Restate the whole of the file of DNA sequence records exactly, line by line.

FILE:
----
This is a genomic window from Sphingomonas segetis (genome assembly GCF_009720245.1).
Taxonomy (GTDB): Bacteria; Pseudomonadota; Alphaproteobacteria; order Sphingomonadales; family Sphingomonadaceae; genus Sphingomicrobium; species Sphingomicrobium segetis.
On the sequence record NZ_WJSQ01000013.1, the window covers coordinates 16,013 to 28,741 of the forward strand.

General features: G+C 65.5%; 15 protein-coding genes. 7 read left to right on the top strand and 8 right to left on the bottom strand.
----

This is a genomic window from Sphingomonas segetis (genome assembly GCF_009720245.1).
Taxonomy (GTDB): Bacteria; Pseudomonadota; Alphaproteobacteria; order Sphingomonadales; family Sphingomonadaceae; genus Sphingomicrobium; species Sphingomicrobium segetis.
On the sequence record NZ_WJSQ01000013.1, the window covers coordinates 16,013 to 28,741 of the forward strand.

General features: G+C 65.5%; 15 protein-coding genes. 7 read left to right on the top strand and 8 right to left on the bottom strand.